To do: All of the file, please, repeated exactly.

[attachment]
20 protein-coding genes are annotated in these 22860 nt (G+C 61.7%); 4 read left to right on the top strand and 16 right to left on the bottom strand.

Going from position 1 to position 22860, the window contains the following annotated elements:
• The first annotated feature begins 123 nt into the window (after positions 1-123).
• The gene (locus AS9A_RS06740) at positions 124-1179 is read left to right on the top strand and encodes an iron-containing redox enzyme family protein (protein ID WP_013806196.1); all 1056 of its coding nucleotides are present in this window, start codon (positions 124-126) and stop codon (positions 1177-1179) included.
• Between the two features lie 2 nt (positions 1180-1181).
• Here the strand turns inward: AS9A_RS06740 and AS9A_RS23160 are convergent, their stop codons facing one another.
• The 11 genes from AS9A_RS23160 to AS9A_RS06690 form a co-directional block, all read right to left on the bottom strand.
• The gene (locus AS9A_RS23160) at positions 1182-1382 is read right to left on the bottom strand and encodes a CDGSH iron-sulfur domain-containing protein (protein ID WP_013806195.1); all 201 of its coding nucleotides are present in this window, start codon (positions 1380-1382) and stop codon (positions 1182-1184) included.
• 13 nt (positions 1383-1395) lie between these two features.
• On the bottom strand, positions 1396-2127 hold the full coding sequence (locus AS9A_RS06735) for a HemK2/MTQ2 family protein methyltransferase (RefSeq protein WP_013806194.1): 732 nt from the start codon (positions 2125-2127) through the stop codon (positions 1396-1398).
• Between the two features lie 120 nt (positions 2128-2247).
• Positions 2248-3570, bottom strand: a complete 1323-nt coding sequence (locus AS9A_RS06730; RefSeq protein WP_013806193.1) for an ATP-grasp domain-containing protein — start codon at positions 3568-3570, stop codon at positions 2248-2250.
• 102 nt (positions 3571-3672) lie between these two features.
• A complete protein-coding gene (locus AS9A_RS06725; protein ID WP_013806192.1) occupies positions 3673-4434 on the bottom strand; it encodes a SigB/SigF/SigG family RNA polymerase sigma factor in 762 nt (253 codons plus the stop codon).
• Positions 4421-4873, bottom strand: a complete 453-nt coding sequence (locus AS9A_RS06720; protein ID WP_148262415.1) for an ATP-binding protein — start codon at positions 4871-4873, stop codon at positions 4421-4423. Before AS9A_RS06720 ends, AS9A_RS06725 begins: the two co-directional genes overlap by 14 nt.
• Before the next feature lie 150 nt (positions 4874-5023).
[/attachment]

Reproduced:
20 protein-coding genes are annotated in these 22860 nt (G+C 61.7%); 4 read left to right on the top strand and 16 right to left on the bottom strand.

Going from position 1 to position 22860, the window contains the following annotated elements:
• The first annotated feature begins 123 nt into the window (after positions 1-123).
• The gene (locus AS9A_RS06740) at positions 124-1179 is read left to right on the top strand and encodes an iron-containing redox enzyme family protein (protein ID WP_013806196.1); all 1056 of its coding nucleotides are present in this window, start codon (positions 124-126) and stop codon (positions 1177-1179) included.
• Between the two features lie 2 nt (positions 1180-1181).
• Here the strand turns inward: AS9A_RS06740 and AS9A_RS23160 are convergent, their stop codons facing one another.
• The 11 genes from AS9A_RS23160 to AS9A_RS06690 form a co-directional block, all read right to left on the bottom strand.
• The gene (locus AS9A_RS23160) at positions 1182-1382 is read right to left on the bottom strand and encodes a CDGSH iron-sulfur domain-containing protein (protein ID WP_013806195.1); all 201 of its coding nucleotides are present in this window, start codon (positions 1380-1382) and stop codon (positions 1182-1184) included.
• 13 nt (positions 1383-1395) lie between these two features.
• On the bottom strand, positions 1396-2127 hold the full coding sequence (locus AS9A_RS06735) for a HemK2/MTQ2 family protein methyltransferase (RefSeq protein WP_013806194.1): 732 nt from the start codon (positions 2125-2127) through the stop codon (positions 1396-1398).
• Between the two features lie 120 nt (positions 2128-2247).
• Positions 2248-3570, bottom strand: a complete 1323-nt coding sequence (locus AS9A_RS06730; RefSeq protein WP_013806193.1) for an ATP-grasp domain-containing protein — start codon at positions 3568-3570, stop codon at positions 2248-2250.
• 102 nt (positions 3571-3672) lie between these two features.
• A complete protein-coding gene (locus AS9A_RS06725; protein ID WP_013806192.1) occupies positions 3673-4434 on the bottom strand; it encodes a SigB/SigF/SigG family RNA polymerase sigma factor in 762 nt (253 codons plus the stop codon).
• Positions 4421-4873, bottom strand: a complete 453-nt coding sequence (locus AS9A_RS06720; protein ID WP_148262415.1) for an ATP-binding protein — start codon at positions 4871-4873, stop codon at positions 4421-4423. Before AS9A_RS06720 ends, AS9A_RS06725 begins: the two co-directional genes overlap by 14 nt.
• Before the next feature lie 150 nt (positions 4874-5023).